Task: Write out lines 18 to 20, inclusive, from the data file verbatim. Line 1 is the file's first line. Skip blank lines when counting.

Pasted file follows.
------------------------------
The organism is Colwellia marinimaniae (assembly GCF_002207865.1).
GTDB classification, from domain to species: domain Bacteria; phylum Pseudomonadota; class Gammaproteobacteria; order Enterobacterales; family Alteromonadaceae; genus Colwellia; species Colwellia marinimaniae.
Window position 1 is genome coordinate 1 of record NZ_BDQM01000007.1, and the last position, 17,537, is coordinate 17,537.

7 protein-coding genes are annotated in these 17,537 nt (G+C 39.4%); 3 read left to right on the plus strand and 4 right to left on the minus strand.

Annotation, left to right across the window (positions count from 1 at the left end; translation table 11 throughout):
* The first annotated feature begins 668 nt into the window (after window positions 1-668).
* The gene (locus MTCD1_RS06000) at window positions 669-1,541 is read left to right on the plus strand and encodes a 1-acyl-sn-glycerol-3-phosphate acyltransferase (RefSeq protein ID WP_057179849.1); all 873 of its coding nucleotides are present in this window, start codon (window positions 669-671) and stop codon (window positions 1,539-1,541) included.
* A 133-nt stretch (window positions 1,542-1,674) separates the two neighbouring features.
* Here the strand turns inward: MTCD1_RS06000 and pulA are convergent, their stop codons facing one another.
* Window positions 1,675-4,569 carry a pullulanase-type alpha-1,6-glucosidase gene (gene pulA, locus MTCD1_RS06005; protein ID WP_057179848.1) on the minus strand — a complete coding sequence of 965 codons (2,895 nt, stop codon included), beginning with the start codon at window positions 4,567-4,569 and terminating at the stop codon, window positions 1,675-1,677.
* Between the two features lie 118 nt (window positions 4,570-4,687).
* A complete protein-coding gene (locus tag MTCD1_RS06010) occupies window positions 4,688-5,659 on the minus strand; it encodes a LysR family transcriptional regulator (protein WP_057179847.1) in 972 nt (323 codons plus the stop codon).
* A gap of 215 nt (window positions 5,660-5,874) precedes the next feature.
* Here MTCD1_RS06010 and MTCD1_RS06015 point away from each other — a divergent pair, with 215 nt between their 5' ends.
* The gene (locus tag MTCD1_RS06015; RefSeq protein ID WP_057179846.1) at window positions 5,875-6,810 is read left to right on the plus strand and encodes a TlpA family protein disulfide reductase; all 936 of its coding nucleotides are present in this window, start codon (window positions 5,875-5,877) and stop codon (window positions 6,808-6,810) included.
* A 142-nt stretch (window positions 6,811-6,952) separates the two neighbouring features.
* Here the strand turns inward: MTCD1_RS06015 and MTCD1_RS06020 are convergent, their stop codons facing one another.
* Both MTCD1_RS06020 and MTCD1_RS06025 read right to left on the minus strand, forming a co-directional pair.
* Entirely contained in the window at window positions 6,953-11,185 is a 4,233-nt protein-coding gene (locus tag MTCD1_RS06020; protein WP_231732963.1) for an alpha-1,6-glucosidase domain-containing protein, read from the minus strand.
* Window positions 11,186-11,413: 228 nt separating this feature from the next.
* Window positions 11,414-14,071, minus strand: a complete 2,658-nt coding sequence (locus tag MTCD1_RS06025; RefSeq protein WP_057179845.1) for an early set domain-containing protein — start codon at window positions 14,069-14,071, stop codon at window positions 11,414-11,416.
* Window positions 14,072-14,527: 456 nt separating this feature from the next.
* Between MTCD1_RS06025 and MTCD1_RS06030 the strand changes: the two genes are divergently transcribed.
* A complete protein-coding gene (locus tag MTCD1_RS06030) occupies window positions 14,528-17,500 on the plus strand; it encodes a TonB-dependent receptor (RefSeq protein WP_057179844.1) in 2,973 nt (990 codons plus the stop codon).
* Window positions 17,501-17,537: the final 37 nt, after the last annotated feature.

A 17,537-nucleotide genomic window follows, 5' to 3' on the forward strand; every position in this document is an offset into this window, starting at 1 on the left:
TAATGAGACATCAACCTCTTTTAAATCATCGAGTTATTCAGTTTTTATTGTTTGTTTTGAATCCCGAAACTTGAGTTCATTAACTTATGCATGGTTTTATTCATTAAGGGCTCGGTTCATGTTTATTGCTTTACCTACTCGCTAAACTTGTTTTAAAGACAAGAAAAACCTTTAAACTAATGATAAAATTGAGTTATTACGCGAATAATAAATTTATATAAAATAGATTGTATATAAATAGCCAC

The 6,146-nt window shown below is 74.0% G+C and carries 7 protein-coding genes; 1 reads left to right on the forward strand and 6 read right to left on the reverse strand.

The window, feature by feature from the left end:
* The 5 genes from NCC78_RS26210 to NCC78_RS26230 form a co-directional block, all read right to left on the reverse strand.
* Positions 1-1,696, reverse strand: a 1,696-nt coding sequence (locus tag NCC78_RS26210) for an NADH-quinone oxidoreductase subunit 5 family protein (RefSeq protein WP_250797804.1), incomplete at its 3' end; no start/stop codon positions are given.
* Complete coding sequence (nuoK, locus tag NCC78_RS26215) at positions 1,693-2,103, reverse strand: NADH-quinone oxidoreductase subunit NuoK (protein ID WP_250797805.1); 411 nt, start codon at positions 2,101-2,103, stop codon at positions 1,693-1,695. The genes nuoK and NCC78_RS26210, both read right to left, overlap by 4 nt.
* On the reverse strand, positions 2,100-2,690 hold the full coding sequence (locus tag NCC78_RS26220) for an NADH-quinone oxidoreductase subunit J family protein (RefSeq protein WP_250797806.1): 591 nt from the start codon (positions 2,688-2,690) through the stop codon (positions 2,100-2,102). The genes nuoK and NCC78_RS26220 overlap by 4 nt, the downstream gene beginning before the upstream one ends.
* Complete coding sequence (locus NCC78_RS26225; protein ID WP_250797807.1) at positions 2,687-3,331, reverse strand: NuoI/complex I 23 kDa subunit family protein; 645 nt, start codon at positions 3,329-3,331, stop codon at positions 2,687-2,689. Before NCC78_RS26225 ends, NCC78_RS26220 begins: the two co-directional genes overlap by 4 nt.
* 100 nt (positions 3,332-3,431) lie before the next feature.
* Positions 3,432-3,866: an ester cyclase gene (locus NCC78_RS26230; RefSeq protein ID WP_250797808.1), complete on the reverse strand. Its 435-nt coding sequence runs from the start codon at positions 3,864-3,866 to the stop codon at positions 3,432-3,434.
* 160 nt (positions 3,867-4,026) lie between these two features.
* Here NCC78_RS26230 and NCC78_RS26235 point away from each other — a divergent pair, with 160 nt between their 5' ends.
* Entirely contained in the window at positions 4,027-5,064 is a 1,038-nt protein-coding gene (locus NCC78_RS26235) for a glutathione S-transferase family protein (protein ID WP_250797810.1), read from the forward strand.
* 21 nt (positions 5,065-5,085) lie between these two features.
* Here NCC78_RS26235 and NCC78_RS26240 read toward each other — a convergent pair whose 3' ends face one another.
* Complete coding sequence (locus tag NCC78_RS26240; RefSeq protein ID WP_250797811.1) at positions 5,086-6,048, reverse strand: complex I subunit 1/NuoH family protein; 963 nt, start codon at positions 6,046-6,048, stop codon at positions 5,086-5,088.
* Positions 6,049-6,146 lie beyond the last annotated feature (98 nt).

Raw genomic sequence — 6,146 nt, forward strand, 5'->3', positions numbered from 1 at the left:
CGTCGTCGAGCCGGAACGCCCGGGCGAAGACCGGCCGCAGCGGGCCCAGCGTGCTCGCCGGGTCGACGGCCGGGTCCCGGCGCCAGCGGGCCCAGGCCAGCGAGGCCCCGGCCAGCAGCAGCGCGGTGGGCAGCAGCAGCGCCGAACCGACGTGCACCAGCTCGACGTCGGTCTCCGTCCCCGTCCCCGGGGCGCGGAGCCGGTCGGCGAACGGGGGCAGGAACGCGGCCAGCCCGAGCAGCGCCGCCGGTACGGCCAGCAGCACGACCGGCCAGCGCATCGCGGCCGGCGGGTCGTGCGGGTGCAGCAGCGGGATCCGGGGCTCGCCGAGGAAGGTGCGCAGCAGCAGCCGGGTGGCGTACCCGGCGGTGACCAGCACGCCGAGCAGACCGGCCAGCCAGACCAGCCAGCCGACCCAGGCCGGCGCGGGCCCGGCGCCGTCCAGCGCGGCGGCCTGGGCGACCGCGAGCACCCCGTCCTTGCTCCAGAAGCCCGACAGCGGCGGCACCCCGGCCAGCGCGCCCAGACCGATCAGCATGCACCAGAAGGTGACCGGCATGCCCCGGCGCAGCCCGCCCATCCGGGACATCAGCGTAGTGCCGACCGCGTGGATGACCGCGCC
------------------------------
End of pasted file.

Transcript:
* Both MTCD1_RS06020 and MTCD1_RS06025 read right to left on the minus strand, forming a co-directional pair.
* Entirely contained in the window at window positions 6,953-11,185 is a 4,233-nt protein-coding gene (locus tag MTCD1_RS06020; protein WP_231732963.1) for an alpha-1,6-glucosidase domain-containing protein, read from the minus strand.
* Window positions 11,186-11,413: 228 nt separating this feature from the next.